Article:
National Suicide Prevention Week (NSPW) is an annual week-long campaign in the United States to inform and engage health professionals and the general public about suicide prevention and warning signs of suicide. By drawing attention to the problem of suicide in the United States, the campaign also strives to reduce the stigma surrounding the topic, as well as encourage the pursuit of mental health assistance and support people who have attempted suicide.
Suicide rates for lesbian, gay, bisexual, transgender and questioning (LGBTQ) youth and adults in the U.S. are three times higher than national averages. According to some groups, this is linked to heterocentric cultures and institutionalised homophobia; in some cases, including the exploitation of LGBTQ people as a political wedge issue, such as in contemporary efforts to halt the legalization of same-sex marriages. Many tie bullying, including cyberbullying to suicides of LGBTQ youth. Celebrity Lady Gaga has been an outspoken advocate on these issues, and has met U.S. President Barack Obama to urge that bullying of this nature be declared a hate crime.
Founded in 1998 to address suicide among LGBT youth, The Trevor Project has enlisted a variety of celebrities, including Ellen DeGeneres, Daniel Radcliffe, Neil Patrick Harris, James Marsden, Chris Colfer, Kim Kardashian, Darren Criss, Dianna Agron, George Takei, and Anderson Cooper. They use NSPW to launch new initiatives and campaigns utilizing their celebrity supporters. The project was founded by the Academy Award-winning filmmakers of Trevor, about a gay thirteen-year-old boy who attempts suicide when his friends reject him because of his sexuality. The filmmakers realized that some of the program's viewers might be facing the same kind of crisis as Trevor, and not finding a helpline for LGBTQ youth they created one. The Trevor Lifeline is the only nationwide, around-the-clock crisis and suicide prevention helpline for LGBTQ youth.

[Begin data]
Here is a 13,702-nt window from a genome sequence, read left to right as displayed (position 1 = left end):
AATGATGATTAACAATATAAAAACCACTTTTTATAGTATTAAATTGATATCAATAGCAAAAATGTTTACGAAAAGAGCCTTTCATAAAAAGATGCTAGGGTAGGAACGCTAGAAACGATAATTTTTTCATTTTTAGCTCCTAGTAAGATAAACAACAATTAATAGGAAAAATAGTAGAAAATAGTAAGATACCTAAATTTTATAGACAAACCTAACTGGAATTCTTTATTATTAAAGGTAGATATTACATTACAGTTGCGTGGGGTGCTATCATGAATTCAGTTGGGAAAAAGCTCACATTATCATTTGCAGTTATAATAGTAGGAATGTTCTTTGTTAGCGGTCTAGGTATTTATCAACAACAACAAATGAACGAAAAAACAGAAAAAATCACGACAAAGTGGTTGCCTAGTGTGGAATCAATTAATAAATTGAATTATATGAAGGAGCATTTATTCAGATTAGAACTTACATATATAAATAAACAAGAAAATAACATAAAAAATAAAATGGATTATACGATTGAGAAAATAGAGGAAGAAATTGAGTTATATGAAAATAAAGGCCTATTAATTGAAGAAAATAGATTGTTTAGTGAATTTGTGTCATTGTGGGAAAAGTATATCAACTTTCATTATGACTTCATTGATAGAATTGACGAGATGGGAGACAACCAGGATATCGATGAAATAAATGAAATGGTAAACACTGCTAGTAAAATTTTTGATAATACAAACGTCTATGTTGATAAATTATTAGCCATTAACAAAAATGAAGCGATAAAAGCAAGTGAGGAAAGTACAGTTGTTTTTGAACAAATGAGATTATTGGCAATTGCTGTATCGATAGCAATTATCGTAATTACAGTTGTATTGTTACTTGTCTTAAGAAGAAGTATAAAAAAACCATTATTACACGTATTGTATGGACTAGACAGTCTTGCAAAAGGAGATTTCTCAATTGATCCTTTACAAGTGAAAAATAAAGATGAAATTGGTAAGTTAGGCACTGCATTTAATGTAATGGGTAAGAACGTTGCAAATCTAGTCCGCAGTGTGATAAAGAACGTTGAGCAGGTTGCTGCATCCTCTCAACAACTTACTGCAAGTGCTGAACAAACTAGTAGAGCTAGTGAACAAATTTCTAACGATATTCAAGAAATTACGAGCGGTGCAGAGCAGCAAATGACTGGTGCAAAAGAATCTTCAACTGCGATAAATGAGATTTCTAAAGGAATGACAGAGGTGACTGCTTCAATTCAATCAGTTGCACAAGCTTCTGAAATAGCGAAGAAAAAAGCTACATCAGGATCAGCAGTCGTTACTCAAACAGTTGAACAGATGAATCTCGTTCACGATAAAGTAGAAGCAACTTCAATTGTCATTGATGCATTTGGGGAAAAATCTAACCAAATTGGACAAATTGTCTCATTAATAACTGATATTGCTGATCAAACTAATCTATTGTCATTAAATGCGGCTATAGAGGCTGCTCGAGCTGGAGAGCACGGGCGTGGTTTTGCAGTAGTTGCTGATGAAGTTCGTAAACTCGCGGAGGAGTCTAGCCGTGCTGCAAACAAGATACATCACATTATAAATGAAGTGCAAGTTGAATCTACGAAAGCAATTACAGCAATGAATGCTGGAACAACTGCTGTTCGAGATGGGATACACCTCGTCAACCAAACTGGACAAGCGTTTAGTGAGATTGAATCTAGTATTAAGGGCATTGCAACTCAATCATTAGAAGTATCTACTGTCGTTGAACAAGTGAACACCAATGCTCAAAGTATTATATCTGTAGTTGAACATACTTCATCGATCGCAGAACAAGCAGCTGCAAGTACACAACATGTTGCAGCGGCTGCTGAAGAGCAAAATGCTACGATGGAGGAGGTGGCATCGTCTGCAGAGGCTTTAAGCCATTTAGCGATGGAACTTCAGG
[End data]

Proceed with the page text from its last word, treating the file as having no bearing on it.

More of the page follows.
WellBeings.org is a mental health resource, not a crisis or suicide response website. If you are in crisis, or experiencing thoughts of suicide, please call or text the 988 Suicide & Crisis Lifeline at 988. The service is free and available 24 hours a day, seven days a week.
National Suicide Prevention Week is an annual week-long campaign created to inform and engage the public on suicide prevention and warning signs, as well as offer support to those who have attempted suicide and live with suicide ideation. Surrounding World Suicide Prevention Day, which was on September 10, this week brings together people and organizations that promote suicide prevention and awareness by sharing important stories and resources, all while aiming to break the stigma around the topic by encouraging the pursuit of mental health assistance.
Over 200 people joined us on October 27, 2021 for a half-day virtual seminar aimed at providing current information & best practices in suicide prevention. Our renowned speakers provided resources and answer questions that will be beneficial to professionals, educators, family members and more. 2b1af7f3a8